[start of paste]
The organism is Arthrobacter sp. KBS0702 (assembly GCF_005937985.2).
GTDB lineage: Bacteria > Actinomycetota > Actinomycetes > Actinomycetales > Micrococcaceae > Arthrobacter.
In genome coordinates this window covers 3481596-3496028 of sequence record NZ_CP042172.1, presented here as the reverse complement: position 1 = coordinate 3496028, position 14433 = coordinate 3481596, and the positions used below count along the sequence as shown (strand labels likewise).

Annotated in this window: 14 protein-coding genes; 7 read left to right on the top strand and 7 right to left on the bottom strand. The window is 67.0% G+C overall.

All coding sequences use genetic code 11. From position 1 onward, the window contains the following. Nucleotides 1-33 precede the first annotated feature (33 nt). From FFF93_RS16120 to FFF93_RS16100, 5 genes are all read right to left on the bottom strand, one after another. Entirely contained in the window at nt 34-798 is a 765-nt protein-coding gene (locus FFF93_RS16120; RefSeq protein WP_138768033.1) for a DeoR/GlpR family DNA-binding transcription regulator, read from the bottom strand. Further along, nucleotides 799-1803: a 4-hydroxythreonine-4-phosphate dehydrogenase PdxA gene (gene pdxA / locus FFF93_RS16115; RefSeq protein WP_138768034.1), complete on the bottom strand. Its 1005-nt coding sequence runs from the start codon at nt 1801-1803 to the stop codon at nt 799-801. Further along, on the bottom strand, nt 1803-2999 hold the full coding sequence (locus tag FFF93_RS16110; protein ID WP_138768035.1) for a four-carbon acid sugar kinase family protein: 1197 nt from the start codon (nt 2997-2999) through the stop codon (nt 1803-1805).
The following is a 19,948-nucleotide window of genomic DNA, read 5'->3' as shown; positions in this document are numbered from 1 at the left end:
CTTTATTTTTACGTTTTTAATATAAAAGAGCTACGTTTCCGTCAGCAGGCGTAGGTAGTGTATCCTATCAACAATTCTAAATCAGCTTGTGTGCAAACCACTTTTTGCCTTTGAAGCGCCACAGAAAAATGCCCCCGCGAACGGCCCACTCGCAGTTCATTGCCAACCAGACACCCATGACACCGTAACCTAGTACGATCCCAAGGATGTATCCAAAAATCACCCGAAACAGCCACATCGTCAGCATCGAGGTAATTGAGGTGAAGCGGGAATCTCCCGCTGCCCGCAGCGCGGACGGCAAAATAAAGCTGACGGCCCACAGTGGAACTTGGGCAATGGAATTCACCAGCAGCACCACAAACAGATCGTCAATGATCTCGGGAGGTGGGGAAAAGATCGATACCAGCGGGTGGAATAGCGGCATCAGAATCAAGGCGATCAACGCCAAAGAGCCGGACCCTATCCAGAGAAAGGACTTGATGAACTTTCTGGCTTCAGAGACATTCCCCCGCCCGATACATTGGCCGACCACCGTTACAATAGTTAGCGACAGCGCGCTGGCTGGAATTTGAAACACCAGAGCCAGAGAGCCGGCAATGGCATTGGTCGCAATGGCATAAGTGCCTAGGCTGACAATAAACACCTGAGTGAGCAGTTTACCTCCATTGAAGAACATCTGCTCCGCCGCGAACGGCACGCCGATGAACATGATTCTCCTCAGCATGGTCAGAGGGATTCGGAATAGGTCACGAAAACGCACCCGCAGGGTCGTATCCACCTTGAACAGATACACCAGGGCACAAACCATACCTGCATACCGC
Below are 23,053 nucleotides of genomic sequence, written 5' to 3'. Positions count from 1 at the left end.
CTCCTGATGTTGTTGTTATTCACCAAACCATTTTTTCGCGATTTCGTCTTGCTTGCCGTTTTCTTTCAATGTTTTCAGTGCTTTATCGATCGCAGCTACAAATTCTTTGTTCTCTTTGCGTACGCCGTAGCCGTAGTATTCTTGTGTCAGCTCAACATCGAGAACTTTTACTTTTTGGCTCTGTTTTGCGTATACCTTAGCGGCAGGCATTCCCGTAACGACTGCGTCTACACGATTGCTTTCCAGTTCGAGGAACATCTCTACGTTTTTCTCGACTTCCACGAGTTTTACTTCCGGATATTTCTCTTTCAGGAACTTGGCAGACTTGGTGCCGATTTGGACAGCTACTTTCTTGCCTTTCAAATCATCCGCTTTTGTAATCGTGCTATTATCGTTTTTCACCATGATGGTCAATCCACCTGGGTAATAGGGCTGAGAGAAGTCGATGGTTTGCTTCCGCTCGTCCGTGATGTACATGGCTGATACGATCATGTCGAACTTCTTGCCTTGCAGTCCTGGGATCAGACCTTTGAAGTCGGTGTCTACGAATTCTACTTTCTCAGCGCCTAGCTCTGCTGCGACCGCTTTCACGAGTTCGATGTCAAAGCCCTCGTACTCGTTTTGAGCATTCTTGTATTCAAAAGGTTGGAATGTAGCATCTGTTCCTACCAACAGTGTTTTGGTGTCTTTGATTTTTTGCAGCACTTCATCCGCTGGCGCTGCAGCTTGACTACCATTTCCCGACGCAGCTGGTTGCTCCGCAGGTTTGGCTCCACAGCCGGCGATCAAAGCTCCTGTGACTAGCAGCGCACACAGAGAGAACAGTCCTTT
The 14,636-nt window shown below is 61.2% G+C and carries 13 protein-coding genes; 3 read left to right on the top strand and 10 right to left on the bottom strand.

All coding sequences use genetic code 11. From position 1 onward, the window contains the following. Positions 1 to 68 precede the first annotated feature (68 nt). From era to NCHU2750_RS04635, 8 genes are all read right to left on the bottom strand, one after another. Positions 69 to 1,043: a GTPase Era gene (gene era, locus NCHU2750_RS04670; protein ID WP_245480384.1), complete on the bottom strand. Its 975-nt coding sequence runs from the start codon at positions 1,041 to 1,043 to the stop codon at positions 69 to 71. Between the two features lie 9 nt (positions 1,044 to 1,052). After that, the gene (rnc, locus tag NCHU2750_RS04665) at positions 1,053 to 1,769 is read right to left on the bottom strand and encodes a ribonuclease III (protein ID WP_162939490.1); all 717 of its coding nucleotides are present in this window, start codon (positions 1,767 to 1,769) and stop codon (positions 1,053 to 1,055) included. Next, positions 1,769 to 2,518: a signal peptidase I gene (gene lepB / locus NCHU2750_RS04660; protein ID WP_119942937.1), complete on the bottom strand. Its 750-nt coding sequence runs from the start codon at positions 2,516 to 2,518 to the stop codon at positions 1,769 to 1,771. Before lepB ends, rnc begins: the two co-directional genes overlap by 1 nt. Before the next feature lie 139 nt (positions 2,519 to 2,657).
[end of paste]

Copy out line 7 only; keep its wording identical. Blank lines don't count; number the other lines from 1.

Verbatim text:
CTTTATTTTTACGTTTTTAATATAAAAGAGCTACGTTTCCGTCAGCAGGCGTAGGTAGTGTATCCTATCAACAATTCTAAATCAGCTTGTGTGCAAACCACTTTTTGCCTTTGAAGCGCCACAGAAAAATGCCCCCGCGAACGGCCCACTCGCAGTTCATTGCCAACCAGACACCCATGACACCGTAACCTAGTACGATCCCAAGGATGTATCCAAAAATCACCCGAAACAGCCACATCGTCAGCATCGAGGTAATTGAGGTGAAGCGGGAATCTCCCGCTGCCCGCAGCGCGGACGGCAAAATAAAGCTGACGGCCCACAGTGGAACTTGGGCAATGGAATTCACCAGCAGCACCACAAACAGATCGTCAATGATCTCGGGAGGTGGGGAAAAGATCGATACCAGCGGGTGGAATAGCGGCATCAGAATCAAGGCGATCAACGCCAAAGAGCCGGACCCTATCCAGAGAAAGGACTTGATGAACTTTCTGGCTTCAGAGACATTCCCCCGCCCGATACATTGGCCGACCACCGTTACAATAGTTAGCGACAGCGCGCTGGCTGGAATTTGAAACACCAGAGCCAGAGAGCCGGCAATGGCATTGGTCGCAATGGCATAAGTGCCTAGGCTGACAATAAACACCTGAGTGAGCAGTTTACCTCCATTGAAGAACATCTGCTCCGCCGCGAACGGCACGCCGATGAACATGATTCTCCTCAGCATGGTCAGAGGGATTCGGAATAGGTCACGAAAACGCACCCGCAGGGTCGTATCCACCTTGAACAGATACACCAGGGCACAAACCATACCTGCATACCGC